Treatment

The first step is to confirm the diagnosis of BCC or SCC with biopsy. In this procedure, the skin is first numbed with local anesthesia. A sample of the tissue is then removed and sent to be examined under a microscope in the laboratory to seek a definitive diagnosis. If tumor cells are present, treatment is required. Fortunately, there are several effective methods for eliminating BCC or SCC. Choice of treatment is based on the type, size, location, and depth of penetration of the tumor, the patient’s age and general health, and the likely outcome to his or her appearance.

Excisional Biopsy:

Using a scalpel, the plastic surgeon removes the entire growth along with a surrounding border of apparently normal skin as a safety margin. The skin around the surgical site is closed with stitches, and the tissue specimen is sent to the laboratory to verify that all cancerous cells have been removed. Cure rates are generally above 95 percent in most body areas. A repeat excision may be necessary on a subsequent occasion if evidence of skin cancer is found in the specimen.

MOHS surgery:

The plastic surgeon removes a thin layer of tissue containing the tumor. While the patient waits, frozen sections of this excised layer are mapped in detail and examined under a microscope, generally in an on-site laboratory. If skin cancer is present in any area of the excised tissue, the procedure is repeated only on the body area where those cancer cells were identified. This technique can save the greatest amount of healthy tissue and has the highest cure rate, 99 percent or better. It is often used as a first treatment in large tumors in cosmetically important areas, and those that have recurred, are poorly demarcated (hard to pinpoint), or are in critical areas around the eyes, nose, lips, and ears, temple, scalp, or fingers.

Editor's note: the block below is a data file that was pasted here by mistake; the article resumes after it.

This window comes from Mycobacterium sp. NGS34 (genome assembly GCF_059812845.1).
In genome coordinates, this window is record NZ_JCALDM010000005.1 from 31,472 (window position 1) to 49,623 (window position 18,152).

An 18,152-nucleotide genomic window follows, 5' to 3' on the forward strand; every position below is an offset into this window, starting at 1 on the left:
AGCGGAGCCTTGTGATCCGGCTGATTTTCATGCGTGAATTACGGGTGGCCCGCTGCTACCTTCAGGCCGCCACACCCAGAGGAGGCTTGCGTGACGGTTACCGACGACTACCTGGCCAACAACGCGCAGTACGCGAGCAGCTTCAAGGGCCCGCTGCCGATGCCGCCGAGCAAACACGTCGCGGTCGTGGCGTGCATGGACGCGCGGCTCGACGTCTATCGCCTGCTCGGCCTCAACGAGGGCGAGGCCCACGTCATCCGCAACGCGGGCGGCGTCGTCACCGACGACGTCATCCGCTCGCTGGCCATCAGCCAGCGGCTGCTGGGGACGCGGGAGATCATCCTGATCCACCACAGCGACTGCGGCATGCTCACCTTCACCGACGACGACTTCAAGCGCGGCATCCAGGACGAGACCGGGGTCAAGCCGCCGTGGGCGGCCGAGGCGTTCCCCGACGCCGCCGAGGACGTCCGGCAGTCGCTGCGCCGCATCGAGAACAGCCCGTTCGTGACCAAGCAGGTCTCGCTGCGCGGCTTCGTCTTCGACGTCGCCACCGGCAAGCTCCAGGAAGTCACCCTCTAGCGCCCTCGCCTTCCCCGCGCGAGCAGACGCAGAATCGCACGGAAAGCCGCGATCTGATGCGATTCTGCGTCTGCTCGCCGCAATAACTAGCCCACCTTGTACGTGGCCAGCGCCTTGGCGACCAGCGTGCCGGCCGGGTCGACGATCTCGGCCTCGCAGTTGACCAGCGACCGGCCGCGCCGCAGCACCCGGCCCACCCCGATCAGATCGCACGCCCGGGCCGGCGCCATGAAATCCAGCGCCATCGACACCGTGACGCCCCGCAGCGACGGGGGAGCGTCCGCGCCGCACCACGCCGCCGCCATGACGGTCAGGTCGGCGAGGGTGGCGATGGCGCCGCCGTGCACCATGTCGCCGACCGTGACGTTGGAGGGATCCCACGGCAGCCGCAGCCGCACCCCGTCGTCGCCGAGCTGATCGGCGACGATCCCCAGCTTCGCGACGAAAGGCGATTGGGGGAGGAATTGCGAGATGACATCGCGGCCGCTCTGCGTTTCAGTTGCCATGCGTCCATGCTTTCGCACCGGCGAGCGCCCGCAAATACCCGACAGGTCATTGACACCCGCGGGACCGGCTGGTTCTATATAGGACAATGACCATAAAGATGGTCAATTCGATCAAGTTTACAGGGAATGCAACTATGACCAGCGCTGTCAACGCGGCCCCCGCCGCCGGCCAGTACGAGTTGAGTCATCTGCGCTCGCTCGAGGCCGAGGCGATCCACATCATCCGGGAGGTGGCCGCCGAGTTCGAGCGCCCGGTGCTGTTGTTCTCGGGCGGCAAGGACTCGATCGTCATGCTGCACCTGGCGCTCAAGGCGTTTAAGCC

Curettage or Electrodessication:
 
This technique is usually reserved only for small lesions. The growth is scraped off with a curette,(an instrument with a sharp, ring-shaped tip), then the tumor site is desiccated (burned) with an electrocautery needle. The procedure has cure rates generally under 95 percent. In some areas of the body, it is repeated a few times to help assure that all cancer cells are eliminated. Local anesthesia is required. The technique may not be as useful for aggressive skin cancers, those in high-risk sites, or sites that would be left with cosmetically undesirable results. Typically, a round, whitish scar is left at the surgery site.

Cryosurgery:

Tumor tissue is destroyed by freezing. Liquid nitrogen is applied to the growth with a cotton-tipped applicator or spray device, freezing it without requiring any cutting or anesthesia. The procedure may be repeated at the same session to ensure total destruction of malignant cells. The growth subsequently blisters or becomes crusted and falls off, usually within weeks. Temporary redness and swelling can occur, and in most cases, pigment may be lost at the site. Cryosurgery is only effective for small lesions, especially superficial BCC, but has a lower cure rate than the surgical techniques–approximately 85-90 percent, depending on the physician’s expertise.

It is important to note that (unlike Mohs surgery and excisional surgery), curettage and electrodesiccation, cryosurgery, or topical medications all have one significant drawback in common – since no tissue is examined under the microscope, there is no way to determine how completely the tumor was removed.

©2018 Plastic Surger. All rights reserved.
Created by fosetico. Powered by CloudCMS.



©2018 Plastic Surger. All rights reserved.
Created by fosetico. Powered by CloudCMS.